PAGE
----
56% of Northern Ireland voters voted Remain in the June 2016 EU referendum. This time, less than a year later, about 70% of Northern Ireland voters supported parties opposed to Brexit. This outcome emboldened Sinn Féin to suggest that the result represented a mandate for Northern Ireland to receive ‘designated special status within the EU’. Following the call by the Scottish First Minister, Nicola Sturgeon, for a second independence referendum in Scotland, Sinn Féin has further upped the ante and is calling for a referendum on Irish unity.

Unionists adamantly reject the Sinn Féin view that Brexit has strengthened the logic for Irish unification. In the Republic of Ireland, however, there may be some tacit support among political parties for Sinn Féin’s position. Taoiseach Enda Kenny is keen that the EU’s Brexit deal includes a clause allowing Northern Ireland to re-join the EU in the event of Irish unification. Fianna Fáil, the second largest political party in Ireland, is working on a 12-point plan aimed at reinforcing economic, political and educational links between the Republic of Ireland and Northern Ireland which could help to prepare the way for a united Ireland.

All of this comes at a time when the UK is facing into a period of uncertainty and possible instability with the imminent triggering of Article 50 and the risk of a divisive Scottish referendum. Northern Ireland is subject to these destabilising forces, but the region is also dealing with its own internal difficulties. Agreement on the creation of a Northern Ireland Executive following the Assembly elections has been slow to emerge. Relations between the two key parties – Sinn Féin and the DUP – were already poor, but are being complicated further by Brexit and by related political and constitutional issues.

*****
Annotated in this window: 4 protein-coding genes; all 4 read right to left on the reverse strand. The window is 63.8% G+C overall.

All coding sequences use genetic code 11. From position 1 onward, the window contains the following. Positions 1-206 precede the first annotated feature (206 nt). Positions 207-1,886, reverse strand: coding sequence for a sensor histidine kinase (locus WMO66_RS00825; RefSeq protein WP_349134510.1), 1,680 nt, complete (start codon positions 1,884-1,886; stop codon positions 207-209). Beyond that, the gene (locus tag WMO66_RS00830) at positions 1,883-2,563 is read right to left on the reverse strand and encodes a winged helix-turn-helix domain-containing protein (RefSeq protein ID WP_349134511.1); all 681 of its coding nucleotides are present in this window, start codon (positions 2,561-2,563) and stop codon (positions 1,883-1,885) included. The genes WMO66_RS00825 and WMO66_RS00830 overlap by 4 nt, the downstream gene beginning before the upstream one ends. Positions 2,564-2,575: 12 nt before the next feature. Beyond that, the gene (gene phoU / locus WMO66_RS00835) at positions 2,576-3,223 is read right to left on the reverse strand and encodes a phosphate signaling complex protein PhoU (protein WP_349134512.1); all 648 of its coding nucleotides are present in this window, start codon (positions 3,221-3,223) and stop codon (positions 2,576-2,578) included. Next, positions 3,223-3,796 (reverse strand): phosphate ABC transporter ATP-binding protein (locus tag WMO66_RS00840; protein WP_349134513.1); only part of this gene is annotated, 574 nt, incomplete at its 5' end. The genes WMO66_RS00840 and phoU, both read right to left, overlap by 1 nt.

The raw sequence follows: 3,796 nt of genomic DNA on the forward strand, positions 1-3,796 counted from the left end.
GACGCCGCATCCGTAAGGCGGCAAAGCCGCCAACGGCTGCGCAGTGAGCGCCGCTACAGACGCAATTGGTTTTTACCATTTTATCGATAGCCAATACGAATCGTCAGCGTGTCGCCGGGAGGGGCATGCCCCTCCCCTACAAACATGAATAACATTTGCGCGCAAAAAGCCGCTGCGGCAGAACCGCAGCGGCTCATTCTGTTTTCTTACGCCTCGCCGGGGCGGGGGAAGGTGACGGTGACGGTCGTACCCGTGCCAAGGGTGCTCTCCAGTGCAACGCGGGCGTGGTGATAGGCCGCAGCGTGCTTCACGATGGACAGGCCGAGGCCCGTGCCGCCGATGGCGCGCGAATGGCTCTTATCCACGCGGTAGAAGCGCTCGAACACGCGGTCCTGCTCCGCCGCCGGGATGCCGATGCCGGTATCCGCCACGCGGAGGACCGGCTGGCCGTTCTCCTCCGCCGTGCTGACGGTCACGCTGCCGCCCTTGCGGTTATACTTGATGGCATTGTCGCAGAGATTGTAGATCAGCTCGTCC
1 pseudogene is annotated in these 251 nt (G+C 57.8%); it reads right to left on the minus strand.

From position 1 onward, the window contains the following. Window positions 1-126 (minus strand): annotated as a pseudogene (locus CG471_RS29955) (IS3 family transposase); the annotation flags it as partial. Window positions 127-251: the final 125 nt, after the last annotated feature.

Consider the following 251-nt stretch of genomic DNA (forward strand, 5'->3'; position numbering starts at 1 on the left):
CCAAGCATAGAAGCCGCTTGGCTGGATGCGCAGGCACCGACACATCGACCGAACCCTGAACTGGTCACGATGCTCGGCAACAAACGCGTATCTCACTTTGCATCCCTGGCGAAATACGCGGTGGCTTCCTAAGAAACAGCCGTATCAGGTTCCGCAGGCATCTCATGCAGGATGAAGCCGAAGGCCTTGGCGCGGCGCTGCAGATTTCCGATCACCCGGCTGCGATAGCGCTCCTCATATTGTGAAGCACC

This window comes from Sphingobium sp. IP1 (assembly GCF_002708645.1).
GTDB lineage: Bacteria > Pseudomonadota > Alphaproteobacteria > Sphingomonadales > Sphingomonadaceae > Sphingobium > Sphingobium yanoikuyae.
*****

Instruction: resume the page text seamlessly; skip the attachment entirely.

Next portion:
Dangers ahead

This dubious political environment is unsettling and the upshot is that the issue of Brexit is becoming politicised in Northern Ireland as unionists and nationalists exhibit divergent views about how to confront the Brexit challenge. The dangers of this situation are two fold.

BorderFirstly, there is a real possibility that Northern Ireland interests may not be adequately communicated and considered during the Brexit negotiations. Deteriorating relations between the DUP and Sinn Féin undermine the prospects of an agreed (and strong) Northern Ireland position on Brexit emerging.

Secondly, and perhaps more worryingly, the politicisation of Brexit antagonises the sense of animosity, mistrust and insecurity which currently characterises community relations. All of this further impedes agreement on the creation of a Northern Ireland Executive, which in turn may lead to a troublesome political vacuum.

The post election political arithmetic, deteriorating political relations, and Scottish agitation are compounding the complexity of the Brexit issue in Northern Ireland. This is a rather poisonous mix. As the UK withdrawal process proceeds, it is important that UK, Irish and EU negotiators are attuned to the sensitivities of the Northern Ireland situation. Otherwise Brexit may unleash damaging and negative consequences which undermine years of hard-won economic, political and social progress. In this context, Northern Ireland has the potential to become a serious casualty of Brexit.